On New Year’s Eve, I went to dinner in Los Angeles to close out 2017 with friends. Naturally, the meal ended with me white-knuckling my phone, my eyeballs glued open and my mind laser-focused on spitting up ephemeral internet trivia like who is the most followed celebrity on Instagram (Selena Gomez) or which book topped Goodreads’ best-of list in 2017 (“Little Fires Everywhere”). That’s because, just as the check arrived, HQ beckoned: The live trivia app had announced a surprise game, and if I wanted a shot at answering 12 multiple-choice questions and vying for a share of the $18,000 pot, I had to tap in instantly.
For the next 15 minutes, I was not exactly human. I was a slave to HQ.
HQ blasted out of obscurity this fall to become the best worst thing on the internet. It’s the most popular app that barely even works. The questions (“How many times does the word ‘sex’ appear in the U.S. Constitution?”) can be so obscure as to be meaningless, and the wording (“What is the more common plural form for octopus?”) is frequently indecipherable. (The hugely controversial “correct” answer: octopuses.) Some questions (“Which retro fashion style did NOT make a comeback this year?”) basically test opinions. Others, which mine inconsequential information about obscure start-ups, stink strongly of advertorials.
Then there’s the app itself, which is riddled with glitches and lags. Players are regularly booted from the game without explanation. The live host’s face is frequently obscured by the wheel of death. Sometimes, the whole game is scrapped for mysterious technical reasons — including one high-stakes game scheduled for 11:45 p.m. EST on New Year’s Eve, which was unceremoniously aborted, then rescheduled for 45 minutes later — the game I hopped into.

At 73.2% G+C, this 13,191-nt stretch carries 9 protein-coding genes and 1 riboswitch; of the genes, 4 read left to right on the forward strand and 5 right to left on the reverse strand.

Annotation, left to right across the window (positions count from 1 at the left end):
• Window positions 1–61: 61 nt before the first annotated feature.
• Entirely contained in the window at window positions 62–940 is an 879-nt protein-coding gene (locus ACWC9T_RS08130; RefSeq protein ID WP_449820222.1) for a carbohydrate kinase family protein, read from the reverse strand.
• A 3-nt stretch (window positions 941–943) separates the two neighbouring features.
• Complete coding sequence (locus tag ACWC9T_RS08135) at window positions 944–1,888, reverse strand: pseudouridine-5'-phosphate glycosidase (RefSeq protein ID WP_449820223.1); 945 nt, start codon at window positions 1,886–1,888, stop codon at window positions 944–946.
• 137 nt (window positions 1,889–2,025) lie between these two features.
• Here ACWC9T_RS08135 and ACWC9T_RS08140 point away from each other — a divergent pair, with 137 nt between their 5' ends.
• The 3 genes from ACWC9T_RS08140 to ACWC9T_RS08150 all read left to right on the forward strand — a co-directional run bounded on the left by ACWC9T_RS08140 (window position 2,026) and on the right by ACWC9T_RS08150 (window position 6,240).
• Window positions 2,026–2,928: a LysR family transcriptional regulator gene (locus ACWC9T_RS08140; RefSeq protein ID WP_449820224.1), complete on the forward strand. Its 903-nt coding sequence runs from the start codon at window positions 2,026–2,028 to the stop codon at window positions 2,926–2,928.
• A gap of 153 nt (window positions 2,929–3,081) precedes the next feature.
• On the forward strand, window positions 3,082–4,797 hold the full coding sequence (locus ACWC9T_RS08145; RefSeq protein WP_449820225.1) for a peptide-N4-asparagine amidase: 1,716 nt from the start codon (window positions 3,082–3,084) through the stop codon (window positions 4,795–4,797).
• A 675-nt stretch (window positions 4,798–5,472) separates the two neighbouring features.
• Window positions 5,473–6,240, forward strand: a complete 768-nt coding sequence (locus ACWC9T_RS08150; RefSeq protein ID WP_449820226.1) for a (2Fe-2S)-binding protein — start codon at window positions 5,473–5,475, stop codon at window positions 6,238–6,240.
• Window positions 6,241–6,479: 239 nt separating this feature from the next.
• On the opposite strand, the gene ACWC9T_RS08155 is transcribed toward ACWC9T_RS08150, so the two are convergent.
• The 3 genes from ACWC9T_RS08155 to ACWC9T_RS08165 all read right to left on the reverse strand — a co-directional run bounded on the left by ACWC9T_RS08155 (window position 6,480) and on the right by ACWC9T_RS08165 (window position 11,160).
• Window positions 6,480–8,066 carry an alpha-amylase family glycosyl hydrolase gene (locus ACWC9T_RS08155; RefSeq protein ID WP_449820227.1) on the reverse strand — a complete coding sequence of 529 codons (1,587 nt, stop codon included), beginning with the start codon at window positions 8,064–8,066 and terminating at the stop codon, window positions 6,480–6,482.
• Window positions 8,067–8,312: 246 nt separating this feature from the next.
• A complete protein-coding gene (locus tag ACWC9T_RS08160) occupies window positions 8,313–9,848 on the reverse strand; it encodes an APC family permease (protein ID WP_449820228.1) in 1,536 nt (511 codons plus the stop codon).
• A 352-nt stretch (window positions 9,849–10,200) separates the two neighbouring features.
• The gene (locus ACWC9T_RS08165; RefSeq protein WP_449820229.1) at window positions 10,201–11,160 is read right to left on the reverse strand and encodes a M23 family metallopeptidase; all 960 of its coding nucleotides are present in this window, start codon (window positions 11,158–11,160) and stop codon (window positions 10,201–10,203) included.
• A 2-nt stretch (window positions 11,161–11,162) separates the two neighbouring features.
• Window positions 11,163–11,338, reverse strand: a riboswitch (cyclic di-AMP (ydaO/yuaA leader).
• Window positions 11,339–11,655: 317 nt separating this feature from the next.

And yet, as many as half a million people are tuning in for each session. It’s maybe the only real appointment viewing across all of entertainment right now. Why?
HQ’s failures are, I believe, crucial to its appeal. Consider the warm sense of accomplishment you get from completing the crossword puzzle, which is meticulously crafted by professionals and is built on basically consistent branches of knowledge. HQ provides an even more beguiling sensation: the feeling of being aggrieved.
The game pulls you in by dangling a cash prize, offers manic highs and seething frustrations in quick succession, then dumps you out, usually empty-handed. But the HQ refractory period — six to 18 hours — is just long enough to relax you into a state of optimism about playing again. It’s dystopian “Jeopardy!”: not the trivia game we wanted, but the one we deserve.
HQ is based on an enticing proposition: It turns our phones, those founts of infinite knowledge, into a rare site of human recall. (Because questions are set on a 10-second clock, answers are generally un-Googleable.) But while the game purports to test legitimate knowledge, the questions are so frequently absurd that it comes closer to testing your undivided attention to mindless tapping. If you answer a question correctly, you still get that high of intellectual superiority. The Darwinian aspect — watch hundreds of thousands of people get eliminated as you rise — fosters a gleeful arrogance for as long as you’re on top.
But when you get a question wrong, you’re granted plausible deniability. If you can’t finish the crossword, it feels like a personal failure. But when you lose HQ — which the vast majority of players do the vast majority of the time — it often seems arbitrary and unfair, the fault of the unskilled question writers or the unsophisticated technology. It’s not you. It’s the game. And even if you do win, the big-sounding prizes — $1,000, $2,000, $10,000 — are often reduced to pocket change when split among the sometimes hundreds of other people who also won the game. HQ is a little app that channels big feelings about the fundamental lie of the meritocracy. Every session becomes an opportunity to rail against life’s injustices.